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Unsupervised phenotyping of medical images to better characterize the genetics of complex diseases

Medical images are a rich source of phenotypic data but typically require specific and expensive annotations of a given phenotype to utilize. Supervised approaches to “phenotyping images” therefore have both a time and information bottleneck: It is difficult to obtain annotations and they only quantify a subset of the possible phenotypes present in each image acquisition. In this seminar, I will discuss methods my group are using to perform self-supervised and unsupervised phenotyping of histology and population-based MRI data. Our primary goal is to extract phenotypes from images and combine them with clinical and genetic data to better understand the mechanisms of complex disease. I will discuss strategies we are using to provide interpretability of such unsupervised phenotyping methods and outline how we can use such methods to discover novel genetic variation associated with image derived phenotypes.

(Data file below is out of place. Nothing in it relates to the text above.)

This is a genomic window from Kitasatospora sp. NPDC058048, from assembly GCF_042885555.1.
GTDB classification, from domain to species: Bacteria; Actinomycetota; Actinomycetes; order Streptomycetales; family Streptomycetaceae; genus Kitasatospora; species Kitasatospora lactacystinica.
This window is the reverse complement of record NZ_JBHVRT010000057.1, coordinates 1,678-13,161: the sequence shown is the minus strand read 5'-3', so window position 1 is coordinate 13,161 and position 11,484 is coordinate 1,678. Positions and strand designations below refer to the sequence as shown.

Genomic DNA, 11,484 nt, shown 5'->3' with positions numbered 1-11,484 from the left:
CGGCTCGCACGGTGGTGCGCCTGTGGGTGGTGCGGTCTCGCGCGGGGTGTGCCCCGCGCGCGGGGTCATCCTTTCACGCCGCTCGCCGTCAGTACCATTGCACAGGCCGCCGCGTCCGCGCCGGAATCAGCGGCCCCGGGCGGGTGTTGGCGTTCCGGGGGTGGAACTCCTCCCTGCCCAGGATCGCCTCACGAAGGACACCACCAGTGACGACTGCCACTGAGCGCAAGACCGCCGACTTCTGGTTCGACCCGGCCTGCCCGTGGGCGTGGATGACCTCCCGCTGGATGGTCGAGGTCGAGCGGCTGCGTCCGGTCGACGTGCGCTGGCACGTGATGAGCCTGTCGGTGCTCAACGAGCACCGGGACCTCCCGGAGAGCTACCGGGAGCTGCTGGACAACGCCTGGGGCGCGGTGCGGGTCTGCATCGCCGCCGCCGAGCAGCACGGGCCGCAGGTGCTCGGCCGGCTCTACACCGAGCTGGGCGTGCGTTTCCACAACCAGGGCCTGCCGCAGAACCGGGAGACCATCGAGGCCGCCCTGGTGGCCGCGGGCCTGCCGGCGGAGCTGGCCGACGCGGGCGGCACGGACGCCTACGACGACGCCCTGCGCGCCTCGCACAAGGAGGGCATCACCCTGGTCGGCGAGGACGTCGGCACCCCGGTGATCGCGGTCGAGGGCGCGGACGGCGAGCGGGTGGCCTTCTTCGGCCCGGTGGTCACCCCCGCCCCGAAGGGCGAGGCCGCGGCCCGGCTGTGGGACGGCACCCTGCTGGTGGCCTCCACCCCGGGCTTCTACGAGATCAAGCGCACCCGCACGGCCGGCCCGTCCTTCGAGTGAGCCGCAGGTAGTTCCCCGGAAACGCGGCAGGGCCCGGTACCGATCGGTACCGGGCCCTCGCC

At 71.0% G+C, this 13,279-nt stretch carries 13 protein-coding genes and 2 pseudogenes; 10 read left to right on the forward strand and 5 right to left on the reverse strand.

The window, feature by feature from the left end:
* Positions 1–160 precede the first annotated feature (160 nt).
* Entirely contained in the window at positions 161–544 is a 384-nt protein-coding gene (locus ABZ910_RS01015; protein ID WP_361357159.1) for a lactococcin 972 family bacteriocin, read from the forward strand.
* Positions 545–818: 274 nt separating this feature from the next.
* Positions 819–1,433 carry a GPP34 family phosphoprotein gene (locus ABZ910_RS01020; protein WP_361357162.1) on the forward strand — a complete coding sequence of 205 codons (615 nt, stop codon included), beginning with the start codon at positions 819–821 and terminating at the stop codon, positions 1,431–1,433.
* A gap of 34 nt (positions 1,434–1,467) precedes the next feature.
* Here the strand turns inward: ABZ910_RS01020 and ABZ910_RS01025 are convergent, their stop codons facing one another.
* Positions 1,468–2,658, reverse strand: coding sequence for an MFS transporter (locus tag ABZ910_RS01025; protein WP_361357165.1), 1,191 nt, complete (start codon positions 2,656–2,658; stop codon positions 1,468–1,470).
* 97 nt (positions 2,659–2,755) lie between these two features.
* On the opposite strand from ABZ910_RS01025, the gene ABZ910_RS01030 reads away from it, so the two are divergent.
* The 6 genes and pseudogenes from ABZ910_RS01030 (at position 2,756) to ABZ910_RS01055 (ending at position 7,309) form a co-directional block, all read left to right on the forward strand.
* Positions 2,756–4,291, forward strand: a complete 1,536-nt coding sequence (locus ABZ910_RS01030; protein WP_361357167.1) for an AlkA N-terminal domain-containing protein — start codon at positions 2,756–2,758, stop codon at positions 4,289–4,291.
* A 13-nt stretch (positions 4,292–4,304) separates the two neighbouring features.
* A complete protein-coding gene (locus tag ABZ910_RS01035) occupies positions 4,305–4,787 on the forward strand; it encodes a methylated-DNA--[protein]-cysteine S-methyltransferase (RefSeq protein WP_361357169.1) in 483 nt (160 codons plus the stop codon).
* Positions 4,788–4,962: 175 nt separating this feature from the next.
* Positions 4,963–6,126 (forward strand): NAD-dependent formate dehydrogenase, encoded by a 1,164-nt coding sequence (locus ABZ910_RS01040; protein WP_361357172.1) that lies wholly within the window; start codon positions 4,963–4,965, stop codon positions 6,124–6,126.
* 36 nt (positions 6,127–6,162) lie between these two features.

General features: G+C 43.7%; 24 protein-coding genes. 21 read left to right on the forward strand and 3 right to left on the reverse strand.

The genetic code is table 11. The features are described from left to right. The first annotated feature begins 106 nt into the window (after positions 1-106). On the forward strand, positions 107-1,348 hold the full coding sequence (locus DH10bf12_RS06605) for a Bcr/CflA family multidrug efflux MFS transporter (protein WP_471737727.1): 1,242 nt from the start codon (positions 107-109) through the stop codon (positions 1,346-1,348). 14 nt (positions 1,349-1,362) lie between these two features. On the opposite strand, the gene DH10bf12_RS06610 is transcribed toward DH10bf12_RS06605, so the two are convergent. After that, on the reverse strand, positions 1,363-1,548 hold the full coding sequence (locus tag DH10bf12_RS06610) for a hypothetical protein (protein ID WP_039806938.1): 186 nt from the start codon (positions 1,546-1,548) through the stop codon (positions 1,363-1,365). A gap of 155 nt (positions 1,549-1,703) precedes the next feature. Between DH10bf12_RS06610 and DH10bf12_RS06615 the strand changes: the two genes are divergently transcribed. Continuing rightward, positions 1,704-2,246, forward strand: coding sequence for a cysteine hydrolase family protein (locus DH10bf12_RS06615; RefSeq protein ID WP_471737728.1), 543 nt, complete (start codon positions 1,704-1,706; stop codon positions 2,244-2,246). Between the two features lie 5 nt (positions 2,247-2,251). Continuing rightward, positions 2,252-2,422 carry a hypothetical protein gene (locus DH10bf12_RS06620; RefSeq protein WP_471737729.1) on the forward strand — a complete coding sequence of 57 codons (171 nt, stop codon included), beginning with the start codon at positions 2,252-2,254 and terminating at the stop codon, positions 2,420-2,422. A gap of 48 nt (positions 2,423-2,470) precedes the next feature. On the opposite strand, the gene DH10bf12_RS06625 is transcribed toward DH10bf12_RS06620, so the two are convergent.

Dr Craig A. Glastonbury holds a PhD in computational biology from King’s College London (2013-2017) where he focused on mapping tissue specific eQTLs in multiple human tissues. After his PhD Craig worked as a Postdoctoral Fellow for 2 years in the lab of Cecilia Lindgren. Craig spent 4 years after his postdoc as a lead machine learning researcher at the drug discovery company, BenevolentAI (2019-2022), focusing on how to use human genetics for target discovery and ML methods for patient stratification. Craig’s research has focused on multiple aspects of computational biology, with a key focus on histopathology imaging using machine learning and human genetics. The Glastonbury Group at Human Technopole aims to combine these expertise, by studying how genetic variation influences quantifiable phenotypes extract from a whole range of biomedical imaging modalities. Craig serves on the organising committee of the International Common Disease Alliance (ICDA) and also as a guest associate editor for machine learning at AHA Circulation.